The Three Most Important Things Research Has Discovered in the Last Few Years about Successful Organizations

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Gallup, originally a public opinion polling company from the 1930s, has been gathering data on the U.S. and global workplace for 50 years. Their combination of reputation for independence and quality, as well as their unrivaled database of workplace data, has allowed them to mine significant conclusions about what matters in organizations. Three of the most salient discoveries of the last several years, right up through 2021, relate to the criticality of 1) employee engagement, 2) organizational purpose, and 3) coaching as the single most productive activity a manager can do. In fact, there are likely not three more powerful causative variables for success than these three.


Why does employee engagement matter? Engaged employees are far more productive and the work they do tends to result in greater performance, particularly around outcomes that are most important to the organization. They also tend to be more resilient in the face of challenges, have a greater sense of their own efficacy, are able to work with less direct supervision, manifest a more internalized sense of accountability, and are more likely to feel that they are an important part of the organization. Unfortunately, 50 years of research by Gallup suggests that only about a third of employees in the U.S. regularly display behaviors associated with “engagement.”

Fortunately, there are traits and behaviors associated with engagement, which can be observed in both employees and leaders. They include things such as intentionality, planning, collaboration, internalized motivation and accountability, resilience, and a tendency to play to strengths to get the job done—including accepting challenges that stretch one’s capabilities. Engaged workers are also comfortable working for extended periods without supervisor feedback, but do not hesitate to request input when they believe the boss might have an insight that would be helpful. In other words, they don’t reach out to a supervisor for approval or permission, they reach out for support.


It’s widely accepted that culture plays a powerful role in determining how people in organizations behave, but we rarely talk about an organization’s purpose in the context of its success. While there are many cultural values that support the achievement of strategic objectives and operational KPIs, purpose turns out to be at the top of the list, as reported by Gallup in the fall of 2021.

This trend has been at play for years, but the pandemic has accelerated a seismic shift in how people, both employees and consumers, feel about purpose in the companies they work for and buy from. In fact, majorities of both millennials (now the single largest consumer group in the U.S.) and Gen Zers, evaluate alignment in values as an element of buying decisions and there is a growing expectation that companies don’t just deliver a quality product at a fair price, but that the world is, in some way, better off because the company is in business. And, as Gallup notes, unlike their Gen X and Boomer elders, younger employees have no compunction about publicly protesting their own companies if they feel leadership is failing to meet ethical obligations. One might argue that the flip side of businesses abandoning any pretense of loyalty or commitment to their employees has freed employees of any sense of obligation to the company—even to the extent of protecting an employer’s public image. A genuinely purpose driven culture is one powerful way for management to address that challenge.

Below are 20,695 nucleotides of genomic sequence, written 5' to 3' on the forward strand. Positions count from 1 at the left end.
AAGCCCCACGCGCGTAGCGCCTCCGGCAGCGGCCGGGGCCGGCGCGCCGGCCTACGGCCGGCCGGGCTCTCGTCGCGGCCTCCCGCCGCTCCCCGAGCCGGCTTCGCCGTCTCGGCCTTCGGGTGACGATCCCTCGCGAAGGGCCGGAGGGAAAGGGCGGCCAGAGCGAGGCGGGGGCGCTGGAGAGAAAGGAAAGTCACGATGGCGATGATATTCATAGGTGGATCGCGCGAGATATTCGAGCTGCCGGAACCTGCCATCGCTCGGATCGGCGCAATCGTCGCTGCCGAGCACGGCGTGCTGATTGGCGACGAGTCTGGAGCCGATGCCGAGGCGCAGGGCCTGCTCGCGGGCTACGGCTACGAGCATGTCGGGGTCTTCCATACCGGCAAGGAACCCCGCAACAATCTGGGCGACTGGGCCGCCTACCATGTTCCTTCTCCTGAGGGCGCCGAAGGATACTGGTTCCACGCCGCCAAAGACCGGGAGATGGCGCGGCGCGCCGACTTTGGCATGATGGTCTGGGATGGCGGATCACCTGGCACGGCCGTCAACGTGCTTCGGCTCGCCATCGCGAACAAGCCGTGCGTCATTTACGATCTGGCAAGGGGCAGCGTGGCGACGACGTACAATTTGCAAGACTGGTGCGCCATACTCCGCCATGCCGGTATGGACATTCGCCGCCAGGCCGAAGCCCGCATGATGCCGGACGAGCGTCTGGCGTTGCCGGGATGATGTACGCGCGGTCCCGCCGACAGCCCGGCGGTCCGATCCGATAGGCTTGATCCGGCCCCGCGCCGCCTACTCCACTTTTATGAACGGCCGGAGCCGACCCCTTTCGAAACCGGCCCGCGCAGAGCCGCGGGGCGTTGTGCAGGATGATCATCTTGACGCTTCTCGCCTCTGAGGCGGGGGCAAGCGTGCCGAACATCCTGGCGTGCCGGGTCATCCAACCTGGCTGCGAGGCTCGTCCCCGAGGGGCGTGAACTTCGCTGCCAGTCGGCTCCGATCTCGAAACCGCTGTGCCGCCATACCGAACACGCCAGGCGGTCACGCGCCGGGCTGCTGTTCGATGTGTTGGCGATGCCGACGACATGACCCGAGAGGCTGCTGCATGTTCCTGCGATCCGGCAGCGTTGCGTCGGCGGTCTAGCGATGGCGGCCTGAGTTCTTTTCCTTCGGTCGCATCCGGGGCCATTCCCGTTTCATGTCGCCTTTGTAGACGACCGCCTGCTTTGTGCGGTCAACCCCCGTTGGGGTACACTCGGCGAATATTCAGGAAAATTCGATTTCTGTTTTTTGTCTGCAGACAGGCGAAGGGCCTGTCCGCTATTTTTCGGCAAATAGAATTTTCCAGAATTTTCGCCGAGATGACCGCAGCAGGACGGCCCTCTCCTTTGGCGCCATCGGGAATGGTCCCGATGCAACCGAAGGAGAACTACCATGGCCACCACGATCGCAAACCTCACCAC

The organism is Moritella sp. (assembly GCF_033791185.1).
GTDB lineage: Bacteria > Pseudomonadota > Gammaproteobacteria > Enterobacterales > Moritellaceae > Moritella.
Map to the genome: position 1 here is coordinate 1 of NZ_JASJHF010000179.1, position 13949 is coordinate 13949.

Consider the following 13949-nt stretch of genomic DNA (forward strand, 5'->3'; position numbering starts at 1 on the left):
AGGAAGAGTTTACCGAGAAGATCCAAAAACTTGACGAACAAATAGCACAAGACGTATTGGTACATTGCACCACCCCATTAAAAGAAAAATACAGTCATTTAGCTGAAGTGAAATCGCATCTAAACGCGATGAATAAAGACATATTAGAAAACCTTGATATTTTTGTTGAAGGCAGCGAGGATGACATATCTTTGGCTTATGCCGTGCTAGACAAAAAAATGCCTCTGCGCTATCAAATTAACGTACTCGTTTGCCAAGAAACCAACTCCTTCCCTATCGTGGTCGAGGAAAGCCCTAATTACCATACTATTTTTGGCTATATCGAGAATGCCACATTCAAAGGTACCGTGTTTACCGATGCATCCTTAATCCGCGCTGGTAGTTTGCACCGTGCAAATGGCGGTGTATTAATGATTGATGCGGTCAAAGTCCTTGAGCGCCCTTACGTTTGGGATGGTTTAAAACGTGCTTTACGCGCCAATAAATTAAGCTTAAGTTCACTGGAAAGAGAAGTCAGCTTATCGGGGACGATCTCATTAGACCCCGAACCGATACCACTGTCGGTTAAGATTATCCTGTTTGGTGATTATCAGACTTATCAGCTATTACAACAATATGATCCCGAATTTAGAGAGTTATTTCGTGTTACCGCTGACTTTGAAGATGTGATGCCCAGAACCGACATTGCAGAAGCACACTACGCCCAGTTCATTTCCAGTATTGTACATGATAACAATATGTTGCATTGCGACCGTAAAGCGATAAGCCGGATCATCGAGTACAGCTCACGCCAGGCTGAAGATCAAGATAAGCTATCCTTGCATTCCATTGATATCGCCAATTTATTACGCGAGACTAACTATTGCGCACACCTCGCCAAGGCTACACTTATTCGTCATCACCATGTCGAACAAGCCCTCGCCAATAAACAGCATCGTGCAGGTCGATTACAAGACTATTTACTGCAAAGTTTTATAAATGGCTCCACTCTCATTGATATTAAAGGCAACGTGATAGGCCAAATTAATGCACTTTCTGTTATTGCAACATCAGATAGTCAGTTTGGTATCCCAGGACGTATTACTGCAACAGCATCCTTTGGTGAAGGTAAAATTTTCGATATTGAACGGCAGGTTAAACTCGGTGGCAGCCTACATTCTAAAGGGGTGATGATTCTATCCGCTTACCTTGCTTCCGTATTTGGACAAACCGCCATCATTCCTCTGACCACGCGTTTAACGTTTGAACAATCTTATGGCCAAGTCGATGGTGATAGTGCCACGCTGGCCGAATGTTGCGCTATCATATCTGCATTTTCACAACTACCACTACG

This notion of “net-positive” organizations, in which all stakeholders benefit directly and the collective “we” benefits at least indirectly, while aspirational, is becoming part of how both internal and external stakeholders evaluate institutions.


Gallup recently used AI algorithms to process millions of personnel data files and interviews and what they discovered is that the single, number one most important thing managers can do to support success in their employees is to engage in regular coaching.

“Gallup has discovered — through studying what the best managers do differently — that great managing is an act of coaching, not one of directing and administrating.”

In fact, coaching is so powerful that Jim Clifton, Gallup Chairman, recommends getting rid of all performance rating activities and shifting to regular, goals based coaching conversations. Yes, this would be a transformational cultural and operational change for most organizations, but the performance outcomes would be greater than from any other single initiative an organization could pursue.

So, if you are in a leadership role, the evidence suggests that engagement, purpose, and coaching should be on your list of prioritized initiatives regardless of the nature of your organization. If you want to engage in transformative change that generates game-changing results, you know where to start.

If you’d like to talk about transformation, reach out to us at the Transformation Collaborative™, and we’ll help you plan for a relevant, robust, and sustainable future.

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